After news broke that Scooter Braun sold her master records, Taylor Swift took to Twitter to express her dismay — and pledge that her controlling manager wouldn’t have the last word on her early hits.
Braun sold the master rights to Swift’s first six albums for roughly $300 million, according to a report Monday in Variety. The payday came just a year and a half after Braun’s LLC, Ithaca Holdings, had purchased the records.
Swift confirmed the deal on Twitter and identified the buyer as private equity company Shamrock Holdings.
“This was the second time my music has been sold without my knowledge,” Swift wrote Monday on Twitter. “These master recordings were not on sale for me.”
Despite her obvious agitation, Swift expressed some relief that the records have left Braun’s possession.
The purchase gave her “a great deal of hope for [her] musical legacy,” she told the equity firm in a letter she published to Twitter.
She said she was considering a possible partnership with Shamrock Holdings until it came to her attention that Braun would continue to profit off of her music.
“I simply cannot in good conscience bring myself to be involved in benefiting Scooter Braun’s interests directly or indirectly,” she wrote.
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Last year, Braun acquired Big Machine Label Group — the record label that kicked off Swift’s career and greatest hits — which meant he gained ownership of her albums.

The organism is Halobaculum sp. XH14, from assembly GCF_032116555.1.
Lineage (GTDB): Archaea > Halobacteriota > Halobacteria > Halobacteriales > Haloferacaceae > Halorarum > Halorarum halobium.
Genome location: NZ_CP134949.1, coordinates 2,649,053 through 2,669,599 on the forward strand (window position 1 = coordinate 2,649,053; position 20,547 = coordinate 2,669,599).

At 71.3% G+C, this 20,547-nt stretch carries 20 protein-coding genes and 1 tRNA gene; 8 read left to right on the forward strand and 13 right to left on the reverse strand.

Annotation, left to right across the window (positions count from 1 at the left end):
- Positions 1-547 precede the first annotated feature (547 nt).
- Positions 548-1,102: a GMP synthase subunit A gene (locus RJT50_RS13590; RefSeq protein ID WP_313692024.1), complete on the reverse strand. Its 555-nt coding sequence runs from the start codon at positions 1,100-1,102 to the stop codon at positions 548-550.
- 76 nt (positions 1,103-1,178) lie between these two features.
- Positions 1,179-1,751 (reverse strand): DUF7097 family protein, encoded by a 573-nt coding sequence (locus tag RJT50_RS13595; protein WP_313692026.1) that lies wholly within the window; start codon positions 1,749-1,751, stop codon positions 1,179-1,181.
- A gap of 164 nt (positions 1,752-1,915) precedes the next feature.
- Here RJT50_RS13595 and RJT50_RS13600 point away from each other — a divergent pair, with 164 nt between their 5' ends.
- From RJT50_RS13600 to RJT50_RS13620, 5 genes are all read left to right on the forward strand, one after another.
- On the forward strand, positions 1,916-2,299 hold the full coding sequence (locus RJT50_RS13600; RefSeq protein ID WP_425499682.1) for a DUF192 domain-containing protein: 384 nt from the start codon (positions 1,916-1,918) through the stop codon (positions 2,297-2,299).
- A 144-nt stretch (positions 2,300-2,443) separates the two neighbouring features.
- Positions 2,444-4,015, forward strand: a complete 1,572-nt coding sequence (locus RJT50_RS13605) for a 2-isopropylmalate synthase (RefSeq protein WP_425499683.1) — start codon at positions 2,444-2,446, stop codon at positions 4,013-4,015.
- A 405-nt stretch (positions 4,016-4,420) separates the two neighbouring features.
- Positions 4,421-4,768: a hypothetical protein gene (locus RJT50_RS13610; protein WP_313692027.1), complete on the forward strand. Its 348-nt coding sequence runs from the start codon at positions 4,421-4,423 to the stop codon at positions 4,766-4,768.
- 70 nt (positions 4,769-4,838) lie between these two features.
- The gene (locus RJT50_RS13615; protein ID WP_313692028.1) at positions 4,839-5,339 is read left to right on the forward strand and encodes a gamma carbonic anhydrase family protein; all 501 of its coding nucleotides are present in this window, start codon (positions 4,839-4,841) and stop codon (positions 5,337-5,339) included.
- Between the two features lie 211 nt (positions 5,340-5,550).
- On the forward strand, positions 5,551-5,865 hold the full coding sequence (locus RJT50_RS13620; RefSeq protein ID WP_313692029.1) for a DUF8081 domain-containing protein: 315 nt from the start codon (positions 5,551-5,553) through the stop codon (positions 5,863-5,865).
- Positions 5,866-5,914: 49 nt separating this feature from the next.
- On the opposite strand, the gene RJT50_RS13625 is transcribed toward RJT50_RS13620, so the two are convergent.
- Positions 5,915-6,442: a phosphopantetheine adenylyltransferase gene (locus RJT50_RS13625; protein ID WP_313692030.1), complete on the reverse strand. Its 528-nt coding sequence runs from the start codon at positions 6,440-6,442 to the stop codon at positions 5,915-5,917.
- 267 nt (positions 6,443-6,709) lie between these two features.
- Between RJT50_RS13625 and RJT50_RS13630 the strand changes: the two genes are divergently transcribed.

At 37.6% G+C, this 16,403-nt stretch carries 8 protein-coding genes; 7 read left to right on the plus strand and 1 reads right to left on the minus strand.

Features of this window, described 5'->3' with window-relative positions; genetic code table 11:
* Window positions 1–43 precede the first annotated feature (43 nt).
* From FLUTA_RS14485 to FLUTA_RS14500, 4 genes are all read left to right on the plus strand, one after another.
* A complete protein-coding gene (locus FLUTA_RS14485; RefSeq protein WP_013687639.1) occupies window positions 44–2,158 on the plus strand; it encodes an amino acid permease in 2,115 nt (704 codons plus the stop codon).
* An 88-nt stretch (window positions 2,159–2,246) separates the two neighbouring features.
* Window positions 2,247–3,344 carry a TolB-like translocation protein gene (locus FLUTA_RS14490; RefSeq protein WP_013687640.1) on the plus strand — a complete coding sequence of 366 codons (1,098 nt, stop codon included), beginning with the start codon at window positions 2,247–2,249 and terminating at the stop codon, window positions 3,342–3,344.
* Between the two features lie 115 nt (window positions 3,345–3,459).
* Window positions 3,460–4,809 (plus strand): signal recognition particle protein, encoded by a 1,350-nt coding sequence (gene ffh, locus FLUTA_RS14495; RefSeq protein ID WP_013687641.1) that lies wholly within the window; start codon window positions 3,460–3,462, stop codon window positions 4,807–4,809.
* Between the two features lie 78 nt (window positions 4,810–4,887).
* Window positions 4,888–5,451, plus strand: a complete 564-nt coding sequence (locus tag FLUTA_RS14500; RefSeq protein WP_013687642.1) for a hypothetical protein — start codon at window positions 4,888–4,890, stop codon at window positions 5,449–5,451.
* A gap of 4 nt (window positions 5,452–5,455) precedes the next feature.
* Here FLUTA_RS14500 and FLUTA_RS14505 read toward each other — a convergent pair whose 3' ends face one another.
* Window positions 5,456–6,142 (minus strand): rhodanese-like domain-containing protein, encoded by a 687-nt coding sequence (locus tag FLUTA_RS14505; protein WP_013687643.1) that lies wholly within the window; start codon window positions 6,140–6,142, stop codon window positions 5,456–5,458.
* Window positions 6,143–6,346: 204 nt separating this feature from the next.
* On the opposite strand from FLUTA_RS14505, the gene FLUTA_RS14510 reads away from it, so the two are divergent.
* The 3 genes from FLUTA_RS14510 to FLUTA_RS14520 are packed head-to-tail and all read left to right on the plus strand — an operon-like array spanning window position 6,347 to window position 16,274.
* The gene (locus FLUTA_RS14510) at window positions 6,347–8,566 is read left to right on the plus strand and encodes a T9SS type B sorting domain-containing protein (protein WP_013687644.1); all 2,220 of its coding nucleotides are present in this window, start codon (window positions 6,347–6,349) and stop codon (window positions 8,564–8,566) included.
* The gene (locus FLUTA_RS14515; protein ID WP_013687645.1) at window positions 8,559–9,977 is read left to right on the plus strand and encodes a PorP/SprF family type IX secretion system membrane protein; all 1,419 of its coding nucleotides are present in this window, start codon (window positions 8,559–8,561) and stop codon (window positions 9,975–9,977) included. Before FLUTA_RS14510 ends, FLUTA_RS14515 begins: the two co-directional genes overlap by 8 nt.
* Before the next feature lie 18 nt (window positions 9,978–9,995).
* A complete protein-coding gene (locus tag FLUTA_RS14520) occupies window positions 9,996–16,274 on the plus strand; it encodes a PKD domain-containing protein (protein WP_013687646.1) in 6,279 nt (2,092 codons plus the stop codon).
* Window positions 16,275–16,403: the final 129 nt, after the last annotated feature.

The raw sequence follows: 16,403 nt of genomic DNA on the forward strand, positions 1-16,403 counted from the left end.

The contract under Braun stopped Swift from using any of her older music — including Billboard hits “Blank Space” and “Love Story” — for performances, projects or recorded events, according to Swift’s post last year.
Braun’s contract also halted Swift from re-recording any older music for another year.
She had been negotiating a deal with Braun to purchase her own records, she mentioned in Monday’s Twitter post, but he wouldn’t let her team do so unless she signed a non-disclosure agreement.
In the same Twitter post, the pop star told her fans that an “exciting and creatively fulfilling” project of re-recording is underway.
Swift informed Shamrock Holdings of her intention to re-record tracks.
“I know this will diminish the value of my old masters, but I hope you will understand that this is my only way of regaining the sense of pride I once had hearing songs from my first six albums,” she said, adding that this would allow “my fans to listen to those albums without feelings of guilt for benefiting Scooter.”